I was under the impression you can't have categories and tags on
custom post types?
You can have categories and tags on custom post types!
But I can't see how Taxonomies and Terms are the
But they are the same, Categories are a taxonomy, as are post tags, they're stored in the database the same way as custom taxonomies, and use the same code and user interface.
The part that makes custom taxonomies "custom" is that it wasn't WP Core that registered them, it was you/a plugin.
Having said that, categories and tags have some legacy baggage that shows in certain file names, and some category/tag specific APIs. For the most part these can be ignored, and they have no bearing on custom taxonomies. Custom post types are in a very similar boat
And if you can have categories and tags on custom post types
what is the reasoning for using custom Taxonomies? It's all very
There's a few reasons:
- What if I want to show different categories of a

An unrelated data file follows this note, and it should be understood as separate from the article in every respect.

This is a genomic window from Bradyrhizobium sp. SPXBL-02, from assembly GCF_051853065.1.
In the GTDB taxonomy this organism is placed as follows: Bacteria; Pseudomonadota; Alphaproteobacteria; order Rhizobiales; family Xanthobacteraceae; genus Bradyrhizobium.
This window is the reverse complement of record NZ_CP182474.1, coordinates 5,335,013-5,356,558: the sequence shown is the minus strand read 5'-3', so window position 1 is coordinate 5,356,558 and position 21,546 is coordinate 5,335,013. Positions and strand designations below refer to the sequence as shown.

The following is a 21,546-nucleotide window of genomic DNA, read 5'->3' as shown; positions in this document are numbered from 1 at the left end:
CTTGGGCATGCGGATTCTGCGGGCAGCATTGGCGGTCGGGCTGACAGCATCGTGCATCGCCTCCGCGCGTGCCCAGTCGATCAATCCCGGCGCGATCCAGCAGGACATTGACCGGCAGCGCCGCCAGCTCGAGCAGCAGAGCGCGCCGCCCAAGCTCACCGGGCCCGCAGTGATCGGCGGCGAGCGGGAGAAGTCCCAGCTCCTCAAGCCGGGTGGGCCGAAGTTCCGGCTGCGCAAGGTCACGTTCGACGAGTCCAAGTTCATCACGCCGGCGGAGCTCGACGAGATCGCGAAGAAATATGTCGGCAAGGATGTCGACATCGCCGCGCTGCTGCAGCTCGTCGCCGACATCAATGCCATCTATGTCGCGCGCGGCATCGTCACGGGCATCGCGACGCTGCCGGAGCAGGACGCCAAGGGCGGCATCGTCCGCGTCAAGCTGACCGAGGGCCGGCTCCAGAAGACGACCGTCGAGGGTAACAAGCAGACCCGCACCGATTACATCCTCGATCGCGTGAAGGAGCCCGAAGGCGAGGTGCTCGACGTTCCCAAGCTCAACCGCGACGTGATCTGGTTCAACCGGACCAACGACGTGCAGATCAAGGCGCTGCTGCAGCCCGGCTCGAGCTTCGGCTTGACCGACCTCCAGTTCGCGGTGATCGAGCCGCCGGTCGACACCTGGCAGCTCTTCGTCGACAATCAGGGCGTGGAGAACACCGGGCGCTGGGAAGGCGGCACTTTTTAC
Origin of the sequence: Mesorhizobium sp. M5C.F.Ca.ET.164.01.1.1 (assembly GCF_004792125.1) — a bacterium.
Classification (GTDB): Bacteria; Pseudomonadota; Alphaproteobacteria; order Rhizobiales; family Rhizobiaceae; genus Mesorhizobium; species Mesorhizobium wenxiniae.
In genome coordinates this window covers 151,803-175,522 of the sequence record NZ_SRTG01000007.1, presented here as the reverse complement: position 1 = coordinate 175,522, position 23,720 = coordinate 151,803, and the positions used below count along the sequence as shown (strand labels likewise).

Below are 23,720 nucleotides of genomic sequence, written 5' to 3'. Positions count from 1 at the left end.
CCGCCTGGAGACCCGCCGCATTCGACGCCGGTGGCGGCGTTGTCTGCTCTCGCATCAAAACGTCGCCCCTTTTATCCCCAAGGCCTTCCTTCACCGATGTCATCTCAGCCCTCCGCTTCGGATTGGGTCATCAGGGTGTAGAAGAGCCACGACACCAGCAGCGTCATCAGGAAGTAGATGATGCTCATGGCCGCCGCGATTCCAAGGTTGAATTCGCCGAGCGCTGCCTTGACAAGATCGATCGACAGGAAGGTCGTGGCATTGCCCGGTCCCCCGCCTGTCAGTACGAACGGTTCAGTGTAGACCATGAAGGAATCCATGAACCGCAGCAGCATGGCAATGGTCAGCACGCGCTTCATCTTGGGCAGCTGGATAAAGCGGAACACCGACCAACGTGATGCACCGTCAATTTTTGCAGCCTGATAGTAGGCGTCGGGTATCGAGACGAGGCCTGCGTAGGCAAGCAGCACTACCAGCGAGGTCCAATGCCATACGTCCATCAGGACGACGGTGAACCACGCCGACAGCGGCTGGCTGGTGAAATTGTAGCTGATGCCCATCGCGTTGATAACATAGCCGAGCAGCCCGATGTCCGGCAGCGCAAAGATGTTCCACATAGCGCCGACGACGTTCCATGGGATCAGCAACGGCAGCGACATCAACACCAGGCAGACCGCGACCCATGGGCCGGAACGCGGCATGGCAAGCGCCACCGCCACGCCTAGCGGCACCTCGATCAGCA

product post type with just the products?
- What if I want to list all categories next to posts, but some of those categories have nothing to do with posts because they're only used for a custom post type?
- What if I want a taxonomy that is not a category or tag? E.g. country? Colour? Size?
A taxonomy is just a way to filter/group things together. Taxonomies have terms that are then used as boxes to group them together.
If you want to group X by Y, Y is a taxonomy, and X is a post type.
E.g. I want to group products by colour.
An example of a colour would be red, green, yellow, these are terms in the colour taxonomy.
Terms can be hierarchical, or non-hierarchical. E.g. Categories versus tags. I could extend the colour taxonomy example to say it is hierarchical, and that the yellow term has child terms for goldenrod or banana yellow.
So any time that you want to group posts by something, that's what taxonomies are for.
Also, anytime you need to filter/include/exclude posts by something, use a taxonomy. Some people store a post meta flag and then do a meta query, incurring a disastrous performance penalty. Just use a taxonomy instead, e.g. a
show_on_homepage taxonomy with a
yes and a
no term, can be hundreds of times faster than a custom field.